The worthiest award-winners?

“It was a privilege”. Words often used in a fairly casual way. But I can think of none better to describe my contribution to the programme for the 2021 Royal College of Nursing Wales awards. 

In reading and editing the text of nominees, category by humbling category, I was wowed by the efforts of nursing professionals at the height of the pandemic. 

I was wowed by their dedication, skills, expertise, motivation, compassion, innovation and plain humanity.

Helping critically ill COVID-19 patients experience a more dignified death. Helping children with complex care needs die at home with their loved-ones. Encouraging more participants in groundbreaking haematology research trials. The award nominees all delivered awe-inspiring work at an incredibly pressured time.

It’s easy to forget the bigger picture when it comes to the NHS. You can be blinkered by statistics around waiting times, the glamorous drama of A&E often represented in film and television, or maybe your own personal experience. But there is an astonishing breadth of expertise within every single health board across Wales and the UK.

They share the same values of compassion and care which reflect the very best of people. They give hope when it might feel easier to be pessimistic and jaded.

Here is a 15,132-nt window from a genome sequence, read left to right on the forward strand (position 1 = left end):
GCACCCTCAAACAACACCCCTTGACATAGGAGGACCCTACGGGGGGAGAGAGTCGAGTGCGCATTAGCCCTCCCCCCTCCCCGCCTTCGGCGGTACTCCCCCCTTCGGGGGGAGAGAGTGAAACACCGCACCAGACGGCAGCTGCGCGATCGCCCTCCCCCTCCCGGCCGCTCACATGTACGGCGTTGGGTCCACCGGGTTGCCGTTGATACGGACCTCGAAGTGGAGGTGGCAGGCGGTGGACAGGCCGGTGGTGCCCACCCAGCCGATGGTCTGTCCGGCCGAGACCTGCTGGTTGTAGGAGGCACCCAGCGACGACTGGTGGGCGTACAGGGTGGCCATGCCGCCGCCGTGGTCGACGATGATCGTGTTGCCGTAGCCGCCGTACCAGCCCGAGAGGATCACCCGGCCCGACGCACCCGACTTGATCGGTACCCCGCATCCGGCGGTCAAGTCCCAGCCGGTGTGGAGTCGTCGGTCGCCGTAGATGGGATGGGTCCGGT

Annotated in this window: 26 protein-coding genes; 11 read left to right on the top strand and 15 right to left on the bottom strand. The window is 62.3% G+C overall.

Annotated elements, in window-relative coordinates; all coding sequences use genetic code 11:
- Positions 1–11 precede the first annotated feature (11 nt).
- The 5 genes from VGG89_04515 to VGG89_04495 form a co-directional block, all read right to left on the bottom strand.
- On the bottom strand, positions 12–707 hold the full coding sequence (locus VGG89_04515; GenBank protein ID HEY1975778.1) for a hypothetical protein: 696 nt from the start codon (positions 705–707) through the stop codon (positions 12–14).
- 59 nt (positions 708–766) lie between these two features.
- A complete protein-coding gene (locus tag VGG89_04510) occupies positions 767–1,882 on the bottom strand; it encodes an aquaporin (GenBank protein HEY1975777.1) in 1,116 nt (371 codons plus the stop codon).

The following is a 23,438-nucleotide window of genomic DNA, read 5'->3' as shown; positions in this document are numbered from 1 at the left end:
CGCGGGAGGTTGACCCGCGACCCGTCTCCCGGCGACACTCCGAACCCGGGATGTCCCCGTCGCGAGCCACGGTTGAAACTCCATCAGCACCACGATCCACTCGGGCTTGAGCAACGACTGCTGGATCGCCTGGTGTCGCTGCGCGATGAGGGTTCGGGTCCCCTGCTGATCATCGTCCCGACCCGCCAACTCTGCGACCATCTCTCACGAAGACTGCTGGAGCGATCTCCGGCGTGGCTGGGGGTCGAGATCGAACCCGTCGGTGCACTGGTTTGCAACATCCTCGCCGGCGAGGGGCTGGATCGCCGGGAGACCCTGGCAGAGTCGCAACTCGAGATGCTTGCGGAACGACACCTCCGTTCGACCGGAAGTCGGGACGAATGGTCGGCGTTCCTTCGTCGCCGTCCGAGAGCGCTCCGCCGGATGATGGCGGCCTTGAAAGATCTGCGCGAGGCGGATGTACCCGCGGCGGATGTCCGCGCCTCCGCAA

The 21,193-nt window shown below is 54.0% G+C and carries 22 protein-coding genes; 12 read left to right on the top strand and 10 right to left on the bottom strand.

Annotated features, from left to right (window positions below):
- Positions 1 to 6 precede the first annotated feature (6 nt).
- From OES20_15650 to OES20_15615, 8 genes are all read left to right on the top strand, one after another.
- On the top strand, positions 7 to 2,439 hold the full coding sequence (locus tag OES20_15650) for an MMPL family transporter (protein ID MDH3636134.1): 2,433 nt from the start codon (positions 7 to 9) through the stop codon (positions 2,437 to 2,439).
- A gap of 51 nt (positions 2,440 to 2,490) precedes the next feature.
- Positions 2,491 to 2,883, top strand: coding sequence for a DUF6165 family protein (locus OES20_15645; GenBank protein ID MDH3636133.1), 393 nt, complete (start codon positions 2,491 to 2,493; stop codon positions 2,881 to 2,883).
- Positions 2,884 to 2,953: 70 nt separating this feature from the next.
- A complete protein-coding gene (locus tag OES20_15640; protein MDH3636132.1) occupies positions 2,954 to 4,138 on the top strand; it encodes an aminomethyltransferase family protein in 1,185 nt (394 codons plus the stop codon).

Forget the glitz and glamour of award-winners in film, music, books, or virtually any other industry. These people are truly the heroes of the pandemic, and writing about their achievements was, yes, a privilege. Congratulations to everyone nominated, and to the event organisers for coordinating this important recognition.

I am very grateful for my partnership with Weltch Media in delivering this work.

business, general communication

Making progress and keeping going

Making progress is a problem when everything feels frozen. As it does right now in lockdown. We are all running our own personal marathons and cheering each other on. Keep going! You can do it! Not much further now!(?)

Progress is a basic human need. It is implicit at the tip of Maslow’s famous hierarchy of needs, allied with both self-actualisation needs and esteem needs.

Most of us need to feel like we are making progress in life, personally and professionally. We want to feel like we are advancing and moving forward, developing skills, improving relationships, expanding networks.